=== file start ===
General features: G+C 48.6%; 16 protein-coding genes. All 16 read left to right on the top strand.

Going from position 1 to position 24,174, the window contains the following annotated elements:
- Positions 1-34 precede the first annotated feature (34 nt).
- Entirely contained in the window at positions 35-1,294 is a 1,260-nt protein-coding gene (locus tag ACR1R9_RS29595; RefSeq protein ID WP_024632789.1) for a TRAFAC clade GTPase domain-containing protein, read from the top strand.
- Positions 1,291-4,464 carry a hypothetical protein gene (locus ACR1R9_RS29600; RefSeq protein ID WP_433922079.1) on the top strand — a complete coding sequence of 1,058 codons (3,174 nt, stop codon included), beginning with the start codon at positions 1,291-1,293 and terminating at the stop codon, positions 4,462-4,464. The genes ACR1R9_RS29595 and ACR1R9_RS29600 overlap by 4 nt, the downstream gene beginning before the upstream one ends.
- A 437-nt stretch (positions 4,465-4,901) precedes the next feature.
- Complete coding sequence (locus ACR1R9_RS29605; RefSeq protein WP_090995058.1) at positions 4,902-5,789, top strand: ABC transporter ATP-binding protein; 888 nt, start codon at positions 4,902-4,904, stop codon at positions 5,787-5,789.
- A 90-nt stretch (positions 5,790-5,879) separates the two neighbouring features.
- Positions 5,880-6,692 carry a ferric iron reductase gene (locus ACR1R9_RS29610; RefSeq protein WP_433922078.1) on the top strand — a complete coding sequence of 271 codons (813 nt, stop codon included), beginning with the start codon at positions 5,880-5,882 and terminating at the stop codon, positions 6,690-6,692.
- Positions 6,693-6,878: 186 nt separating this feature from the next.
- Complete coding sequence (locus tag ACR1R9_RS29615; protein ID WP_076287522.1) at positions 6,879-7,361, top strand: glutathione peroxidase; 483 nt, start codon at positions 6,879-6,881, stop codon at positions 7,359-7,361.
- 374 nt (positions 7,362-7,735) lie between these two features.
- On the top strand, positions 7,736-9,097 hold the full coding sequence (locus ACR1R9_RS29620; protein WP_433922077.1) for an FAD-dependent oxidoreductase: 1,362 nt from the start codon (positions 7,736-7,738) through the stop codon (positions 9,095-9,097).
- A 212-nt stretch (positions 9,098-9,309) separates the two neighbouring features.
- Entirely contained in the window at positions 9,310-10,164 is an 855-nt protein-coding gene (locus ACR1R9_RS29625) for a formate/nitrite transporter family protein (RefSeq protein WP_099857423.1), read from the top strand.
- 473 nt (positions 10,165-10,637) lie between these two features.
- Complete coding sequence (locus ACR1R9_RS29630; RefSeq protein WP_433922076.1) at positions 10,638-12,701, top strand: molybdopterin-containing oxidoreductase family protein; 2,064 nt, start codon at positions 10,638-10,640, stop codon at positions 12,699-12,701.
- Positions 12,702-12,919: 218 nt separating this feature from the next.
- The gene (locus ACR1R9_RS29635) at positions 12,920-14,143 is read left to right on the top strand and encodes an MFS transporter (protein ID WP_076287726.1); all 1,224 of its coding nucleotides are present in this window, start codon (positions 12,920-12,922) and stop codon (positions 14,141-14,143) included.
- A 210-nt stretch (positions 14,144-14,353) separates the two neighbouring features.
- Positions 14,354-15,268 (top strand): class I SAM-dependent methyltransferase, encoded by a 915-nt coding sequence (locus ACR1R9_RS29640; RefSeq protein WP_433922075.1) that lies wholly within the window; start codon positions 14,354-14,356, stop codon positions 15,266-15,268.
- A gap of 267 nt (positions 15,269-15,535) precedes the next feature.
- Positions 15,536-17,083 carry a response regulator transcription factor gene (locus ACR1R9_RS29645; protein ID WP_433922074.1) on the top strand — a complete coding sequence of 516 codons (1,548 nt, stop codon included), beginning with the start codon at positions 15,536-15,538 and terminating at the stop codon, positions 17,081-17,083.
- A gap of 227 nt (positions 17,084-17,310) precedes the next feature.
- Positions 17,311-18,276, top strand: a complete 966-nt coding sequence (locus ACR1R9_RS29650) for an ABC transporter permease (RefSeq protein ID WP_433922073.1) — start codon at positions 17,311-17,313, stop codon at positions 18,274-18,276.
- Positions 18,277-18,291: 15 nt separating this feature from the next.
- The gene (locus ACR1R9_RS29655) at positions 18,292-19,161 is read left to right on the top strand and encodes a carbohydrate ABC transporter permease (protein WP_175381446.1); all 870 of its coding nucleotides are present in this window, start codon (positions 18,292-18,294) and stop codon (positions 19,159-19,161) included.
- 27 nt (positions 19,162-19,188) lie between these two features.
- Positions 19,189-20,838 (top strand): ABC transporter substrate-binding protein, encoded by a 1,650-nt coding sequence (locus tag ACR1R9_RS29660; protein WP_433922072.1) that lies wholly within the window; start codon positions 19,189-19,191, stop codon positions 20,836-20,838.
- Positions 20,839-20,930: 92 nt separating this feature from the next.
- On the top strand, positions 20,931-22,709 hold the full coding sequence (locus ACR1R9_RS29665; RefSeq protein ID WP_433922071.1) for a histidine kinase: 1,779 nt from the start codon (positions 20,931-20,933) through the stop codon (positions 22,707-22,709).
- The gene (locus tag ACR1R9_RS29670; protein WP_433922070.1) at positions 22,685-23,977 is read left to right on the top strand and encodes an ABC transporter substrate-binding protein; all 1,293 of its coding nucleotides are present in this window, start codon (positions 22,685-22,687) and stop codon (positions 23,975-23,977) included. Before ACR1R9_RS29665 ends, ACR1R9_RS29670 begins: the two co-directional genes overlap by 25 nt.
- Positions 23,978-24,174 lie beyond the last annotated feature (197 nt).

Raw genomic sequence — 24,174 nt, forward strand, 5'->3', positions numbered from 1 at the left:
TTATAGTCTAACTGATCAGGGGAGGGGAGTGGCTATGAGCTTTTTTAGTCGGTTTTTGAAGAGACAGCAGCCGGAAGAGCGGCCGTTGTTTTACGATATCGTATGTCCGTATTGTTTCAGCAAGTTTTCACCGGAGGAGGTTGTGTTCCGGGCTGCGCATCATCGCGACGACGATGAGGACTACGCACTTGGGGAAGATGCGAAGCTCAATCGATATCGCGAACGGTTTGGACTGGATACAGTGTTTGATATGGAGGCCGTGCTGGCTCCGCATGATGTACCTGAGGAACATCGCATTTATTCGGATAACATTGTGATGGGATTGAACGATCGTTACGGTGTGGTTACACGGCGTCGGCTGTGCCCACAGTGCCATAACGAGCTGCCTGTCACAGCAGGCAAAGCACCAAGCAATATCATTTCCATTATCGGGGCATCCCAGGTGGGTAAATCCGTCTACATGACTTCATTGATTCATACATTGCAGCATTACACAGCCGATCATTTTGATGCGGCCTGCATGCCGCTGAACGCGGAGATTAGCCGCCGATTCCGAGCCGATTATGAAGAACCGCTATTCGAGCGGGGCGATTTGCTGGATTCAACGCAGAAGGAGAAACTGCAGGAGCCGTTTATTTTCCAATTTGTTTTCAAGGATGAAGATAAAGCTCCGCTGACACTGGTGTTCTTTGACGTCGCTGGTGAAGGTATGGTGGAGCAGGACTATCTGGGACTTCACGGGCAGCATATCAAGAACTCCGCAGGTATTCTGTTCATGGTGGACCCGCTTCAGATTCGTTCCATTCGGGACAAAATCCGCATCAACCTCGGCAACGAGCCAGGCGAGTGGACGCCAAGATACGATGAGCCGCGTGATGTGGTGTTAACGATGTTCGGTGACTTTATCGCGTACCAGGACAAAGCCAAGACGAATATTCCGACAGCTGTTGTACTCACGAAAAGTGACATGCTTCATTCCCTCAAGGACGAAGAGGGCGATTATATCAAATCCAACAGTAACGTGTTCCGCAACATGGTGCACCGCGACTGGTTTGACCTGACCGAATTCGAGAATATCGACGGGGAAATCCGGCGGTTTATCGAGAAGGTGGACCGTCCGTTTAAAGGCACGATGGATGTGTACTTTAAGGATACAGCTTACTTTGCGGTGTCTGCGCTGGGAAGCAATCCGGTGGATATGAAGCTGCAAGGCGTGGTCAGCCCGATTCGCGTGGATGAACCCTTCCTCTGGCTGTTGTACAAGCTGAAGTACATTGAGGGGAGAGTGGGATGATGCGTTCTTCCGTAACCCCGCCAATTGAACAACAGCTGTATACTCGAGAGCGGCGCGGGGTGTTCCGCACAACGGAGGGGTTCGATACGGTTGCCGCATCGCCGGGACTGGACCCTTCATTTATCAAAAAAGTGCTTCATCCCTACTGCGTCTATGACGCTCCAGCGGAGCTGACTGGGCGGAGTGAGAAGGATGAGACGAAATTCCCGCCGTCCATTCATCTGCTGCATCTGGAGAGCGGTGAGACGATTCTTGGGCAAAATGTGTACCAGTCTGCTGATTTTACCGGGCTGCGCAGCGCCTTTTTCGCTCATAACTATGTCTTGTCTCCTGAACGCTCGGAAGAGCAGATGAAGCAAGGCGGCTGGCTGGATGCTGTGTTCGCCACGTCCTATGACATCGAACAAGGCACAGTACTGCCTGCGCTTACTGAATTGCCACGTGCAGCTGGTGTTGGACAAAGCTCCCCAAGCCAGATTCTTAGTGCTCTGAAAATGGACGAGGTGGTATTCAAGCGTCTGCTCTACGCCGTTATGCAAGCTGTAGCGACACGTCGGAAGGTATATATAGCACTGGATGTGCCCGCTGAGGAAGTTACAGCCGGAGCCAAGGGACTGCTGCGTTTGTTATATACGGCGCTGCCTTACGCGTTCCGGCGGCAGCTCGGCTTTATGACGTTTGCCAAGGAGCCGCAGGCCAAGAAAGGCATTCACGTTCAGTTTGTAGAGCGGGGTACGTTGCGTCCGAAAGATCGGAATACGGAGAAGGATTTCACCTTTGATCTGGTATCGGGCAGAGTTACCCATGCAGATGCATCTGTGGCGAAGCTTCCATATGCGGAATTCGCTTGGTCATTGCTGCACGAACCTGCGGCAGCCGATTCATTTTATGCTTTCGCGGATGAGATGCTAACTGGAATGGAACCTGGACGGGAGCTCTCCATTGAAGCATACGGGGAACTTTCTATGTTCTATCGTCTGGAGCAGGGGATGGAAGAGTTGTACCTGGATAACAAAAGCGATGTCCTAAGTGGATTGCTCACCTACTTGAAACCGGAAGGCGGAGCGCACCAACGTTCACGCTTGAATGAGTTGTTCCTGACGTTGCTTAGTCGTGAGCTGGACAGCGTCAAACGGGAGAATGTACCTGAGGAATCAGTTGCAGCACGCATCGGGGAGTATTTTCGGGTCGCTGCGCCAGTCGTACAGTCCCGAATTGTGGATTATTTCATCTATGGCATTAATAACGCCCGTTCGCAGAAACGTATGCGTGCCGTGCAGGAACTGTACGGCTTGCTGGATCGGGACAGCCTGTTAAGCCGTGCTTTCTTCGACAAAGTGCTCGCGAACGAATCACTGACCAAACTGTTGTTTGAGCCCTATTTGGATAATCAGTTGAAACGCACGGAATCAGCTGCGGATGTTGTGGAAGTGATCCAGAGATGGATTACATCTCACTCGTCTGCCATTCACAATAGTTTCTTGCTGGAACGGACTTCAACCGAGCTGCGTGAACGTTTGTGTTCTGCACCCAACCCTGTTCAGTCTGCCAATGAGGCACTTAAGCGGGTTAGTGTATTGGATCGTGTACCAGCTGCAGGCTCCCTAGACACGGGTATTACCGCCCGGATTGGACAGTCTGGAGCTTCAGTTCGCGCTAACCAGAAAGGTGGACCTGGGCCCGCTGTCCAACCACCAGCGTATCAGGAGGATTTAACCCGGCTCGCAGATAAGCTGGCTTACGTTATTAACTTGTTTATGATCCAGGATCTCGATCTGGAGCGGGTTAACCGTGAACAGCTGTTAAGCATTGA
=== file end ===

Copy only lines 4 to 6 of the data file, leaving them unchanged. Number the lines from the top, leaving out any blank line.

- Entirely contained in the window at positions 35-1,294 is a 1,260-nt protein-coding gene (locus tag ACR1R9_RS29595; RefSeq protein ID WP_024632789.1) for a TRAFAC clade GTPase domain-containing protein, read from the top strand.
- Positions 1,291-4,464 carry a hypothetical protein gene (locus ACR1R9_RS29600; RefSeq protein ID WP_433922079.1) on the top strand — a complete coding sequence of 1,058 codons (3,174 nt, stop codon included), beginning with the start codon at positions 1,291-1,293 and terminating at the stop codon, positions 4,462-4,464. The genes ACR1R9_RS29595 and ACR1R9_RS29600 overlap by 4 nt, the downstream gene beginning before the upstream one ends.
- A 437-nt stretch (positions 4,465-4,901) precedes the next feature.